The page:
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Mardi Gras: Made in China

Mardi Gras: Made in China

Ryan Schram

Mills 169 (A26)

ryan.schram@sydney.edu.au

Monday and Wednesday, August 17 and 19, 2015

Available at http://anthro.rschram.org/1002/4.0

Key words for the week

Basically what I hope to introduce this week are:

as handy words for describing what's interesting about the global economic system.

Carnival

Breugel's The Feast of Fools

Pieter Bruegel, 16th cent. engraver, The Feast of Fools.

A classic rite of inversion: black is white, right is wrong, social hierarchies turned upside down, violins played incorrectly, presided over by a Lord of Misrule.

Carnival in Rio

Carnival in Rio, 2014

Carnival in Rio

Carnival in Rio, 2014

New Orleans

Mardi Gras Indians

New Orleans

Mardi Gras Indians, 1970

New Orleans

New Orleans Second Line Crew, 2007

But

Most people who come to Mardi Gras come as tourists. They don't really have to know where it all comes from. For them, Mardi Gras is about having a good time.

Now let's watch the first part of Mardi Gras: Made in China.

Talk about it

Turn to the people next to you and talk for a minute about your reactions to the film so far. What do you think? What is the perspective of the filmmaker? Is this persuasive? What do you want to know more about?

Take note

Who makes the beads of Mardi Gras

  • Poor, rural-born, young women

Why them?

What their employers say:

  • This is a step up for them
  • They want to improve their lives, help their families and escape the countryside
  • They are hard workers
  • They are obedient

Interpretations

One view of globalization is that the world is coming together, becoming closer. Everyone will contribute to, and benefit from, a single economic system.

Another view, the view of the film-maker, is that global commodity chains actually create greater distance between societies. Through global markets, the world is becoming reorganized into a division of labor which is very unequal.

Connected?

A map of undersea communications cables

From The Guardian, 2008

Near or far?

David Harvey (1990), a geographer, argues that time-space compression is a defining feature of globalization. Thanks to technologies of transport and information, every place in the world is close to every other place.

He and others point out that this means that events in far off places can have effects all around the world.

Anthony Giddens (1981), a sociologist, reads the same facts in a completely different way. He argues that globalization is defined by time-space distanciation. Economic integration means that forces beyond one person or one group's control can structure how they live.

Bridges or borders?

  • Deterritorialization: Social systems are not limited to one specific place.
  • Reterritorialization: Global commodity chains create new social systems, new “spaces,” in which people live their lives.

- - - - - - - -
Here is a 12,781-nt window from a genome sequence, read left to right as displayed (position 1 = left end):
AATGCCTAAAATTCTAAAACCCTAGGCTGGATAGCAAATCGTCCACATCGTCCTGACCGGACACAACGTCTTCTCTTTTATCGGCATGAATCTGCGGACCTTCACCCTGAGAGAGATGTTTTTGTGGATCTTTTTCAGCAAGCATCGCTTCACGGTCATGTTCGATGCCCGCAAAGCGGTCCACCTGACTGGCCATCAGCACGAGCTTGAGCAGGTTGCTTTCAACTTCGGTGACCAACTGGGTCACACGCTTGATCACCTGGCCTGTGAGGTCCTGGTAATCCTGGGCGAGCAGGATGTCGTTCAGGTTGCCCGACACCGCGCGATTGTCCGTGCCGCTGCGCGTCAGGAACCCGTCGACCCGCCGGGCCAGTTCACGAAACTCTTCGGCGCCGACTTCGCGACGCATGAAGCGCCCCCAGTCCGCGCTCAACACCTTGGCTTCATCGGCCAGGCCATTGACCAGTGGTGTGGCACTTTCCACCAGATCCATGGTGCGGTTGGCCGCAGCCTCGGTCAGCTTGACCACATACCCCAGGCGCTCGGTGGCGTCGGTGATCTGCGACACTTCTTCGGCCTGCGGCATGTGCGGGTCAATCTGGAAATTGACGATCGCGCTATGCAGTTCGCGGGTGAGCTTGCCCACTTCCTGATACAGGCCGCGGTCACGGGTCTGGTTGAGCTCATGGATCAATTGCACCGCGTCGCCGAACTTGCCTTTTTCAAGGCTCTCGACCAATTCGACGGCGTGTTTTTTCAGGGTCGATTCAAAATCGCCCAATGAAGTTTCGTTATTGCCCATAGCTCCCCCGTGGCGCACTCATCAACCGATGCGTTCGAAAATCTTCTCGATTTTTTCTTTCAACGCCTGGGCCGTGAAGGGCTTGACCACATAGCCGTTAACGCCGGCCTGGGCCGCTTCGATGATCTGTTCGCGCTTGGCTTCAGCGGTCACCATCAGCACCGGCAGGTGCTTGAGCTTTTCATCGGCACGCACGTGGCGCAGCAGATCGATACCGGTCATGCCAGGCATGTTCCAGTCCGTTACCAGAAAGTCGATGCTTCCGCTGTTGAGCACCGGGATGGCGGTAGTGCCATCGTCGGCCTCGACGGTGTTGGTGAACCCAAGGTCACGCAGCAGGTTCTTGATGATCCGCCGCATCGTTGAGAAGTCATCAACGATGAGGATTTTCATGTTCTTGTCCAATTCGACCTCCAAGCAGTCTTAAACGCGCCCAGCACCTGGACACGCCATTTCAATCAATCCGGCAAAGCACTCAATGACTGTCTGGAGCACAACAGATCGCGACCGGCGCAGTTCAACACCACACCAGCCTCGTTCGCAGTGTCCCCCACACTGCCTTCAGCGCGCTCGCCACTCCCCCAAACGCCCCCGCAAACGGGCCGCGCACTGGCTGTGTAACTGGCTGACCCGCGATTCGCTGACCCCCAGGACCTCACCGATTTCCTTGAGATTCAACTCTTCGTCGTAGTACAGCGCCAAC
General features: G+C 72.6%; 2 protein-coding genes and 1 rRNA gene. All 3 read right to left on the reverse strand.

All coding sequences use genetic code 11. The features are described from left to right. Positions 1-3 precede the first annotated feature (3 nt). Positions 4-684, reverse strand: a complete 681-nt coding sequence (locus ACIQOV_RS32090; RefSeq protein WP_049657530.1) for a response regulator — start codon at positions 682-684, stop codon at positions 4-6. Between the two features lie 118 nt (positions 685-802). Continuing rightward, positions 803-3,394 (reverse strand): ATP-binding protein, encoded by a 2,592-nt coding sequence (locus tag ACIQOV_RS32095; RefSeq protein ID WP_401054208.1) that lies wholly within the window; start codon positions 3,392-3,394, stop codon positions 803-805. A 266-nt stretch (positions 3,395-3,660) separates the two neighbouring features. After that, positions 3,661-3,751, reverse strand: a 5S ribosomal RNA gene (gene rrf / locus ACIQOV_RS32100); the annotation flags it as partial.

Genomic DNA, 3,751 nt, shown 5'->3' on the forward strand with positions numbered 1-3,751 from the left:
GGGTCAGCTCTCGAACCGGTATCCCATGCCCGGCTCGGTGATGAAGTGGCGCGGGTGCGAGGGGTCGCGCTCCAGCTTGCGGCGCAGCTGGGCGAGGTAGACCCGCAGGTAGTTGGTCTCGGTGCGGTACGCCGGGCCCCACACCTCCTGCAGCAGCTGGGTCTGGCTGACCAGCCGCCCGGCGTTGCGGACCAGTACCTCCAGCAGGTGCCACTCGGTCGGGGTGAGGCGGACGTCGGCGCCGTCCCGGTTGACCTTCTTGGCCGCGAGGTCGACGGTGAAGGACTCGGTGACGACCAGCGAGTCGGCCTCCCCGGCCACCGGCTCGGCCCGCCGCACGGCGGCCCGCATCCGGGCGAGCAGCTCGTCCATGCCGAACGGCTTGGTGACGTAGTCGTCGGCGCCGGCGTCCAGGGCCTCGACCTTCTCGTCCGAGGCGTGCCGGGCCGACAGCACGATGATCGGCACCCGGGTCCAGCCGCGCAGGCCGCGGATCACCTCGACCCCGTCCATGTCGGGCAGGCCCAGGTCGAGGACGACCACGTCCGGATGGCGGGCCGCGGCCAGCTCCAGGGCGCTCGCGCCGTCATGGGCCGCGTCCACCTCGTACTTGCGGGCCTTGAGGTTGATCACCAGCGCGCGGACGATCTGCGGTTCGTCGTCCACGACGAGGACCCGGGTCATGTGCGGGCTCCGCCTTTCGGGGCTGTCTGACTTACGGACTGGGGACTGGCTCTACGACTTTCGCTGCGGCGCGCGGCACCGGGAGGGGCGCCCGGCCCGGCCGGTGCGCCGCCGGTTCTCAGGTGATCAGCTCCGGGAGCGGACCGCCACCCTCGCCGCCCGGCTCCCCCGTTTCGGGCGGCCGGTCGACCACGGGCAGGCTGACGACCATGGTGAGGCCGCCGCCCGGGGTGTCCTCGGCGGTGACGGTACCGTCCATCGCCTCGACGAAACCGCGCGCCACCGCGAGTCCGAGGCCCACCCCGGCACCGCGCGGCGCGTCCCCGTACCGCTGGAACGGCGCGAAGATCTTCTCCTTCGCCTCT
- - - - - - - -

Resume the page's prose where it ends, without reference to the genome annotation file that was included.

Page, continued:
Importantly, both aspects show that we need to grasp the social rules and institutions in order to understand how a global order is created and maintained.

Four kinds

Table 1: Four types of transformation under globalization.

It's good to wantok

Digicel PNG Web ad

What's next

The next week's lecture will introduce a key concept in anthropology: the gift. Through this concept, the conflicts and contradictions of globalization will be thrown into a new light.

References

Anonymous. 1942. Indians of Yellow Pocahontas with Chief at Residence of Chief Paul Joseph in New Orleans Louisiana during Mardi Gras in 1942. Louisiana Works Progress Administration Collection. Accessed June 27, 2014. http://louisdl.louislibraries.org/cgi-bin/queryresults.exe?&CISOROOT1=/LWP&CISOFIELD1=object&CISOBOX1=wp003427.

Anonymous. 1970. Mardi Gras Indians Perform at the First Annual Jazz and Heritage Festival in New Orleans Louisiana in 1970 . State Library of Louisiana Historic Photograph Collection. Accessed June 27, 2014. http://louisdl.louislibraries.org/cdm/singleitem/collection/LHP/id/7134/rec/11.

Anonymous. 2008. “The Internet’s Undersea World.” The Guardian, February 1. http://image.guardian.co.uk/sys-files/Guardian/documents/2008/02/01/SEA_CABLES_010208.pdf.

Apricot, Karen. 2007. “Po-Boy Fest Second Line, New Orleans.” Flickr: Po Boy Fest. Accessed June 27, 2014. http://commons.wikimedia.org/wiki/File:Po_Boy_Fest_Second_Line_Mockingbird.jpg.

Breugel, Pieter. ca. 1570. “The Festival of Fools.” Permanent Collection. The Museum of Fine Arts Boston. Accessed June 30, 2014. http://www.mfa.org/collections/object/the-festival-of-fools-514556.

Dana, Felipe. 2014. Rio's 2014 Carnival. Accessed June 27, 2014. http://www.felipedana.com.br/

Giddens, Anthony. 1981. “Time-Space Distanciation and the Generation of Power”. In A Contemporary Critique of Historical Materialism: Power, Property and the State, pp. 90–108. London: Macmillan.

Harvey, David. 1990. The Condition of Postmodernity: An Enquiry into the Origins of Cultural Change. Cambridge, Mass.: Blackwell.

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1002/2018/4.0.txt · Last modified: 2020/01/25 15:28 (external edit)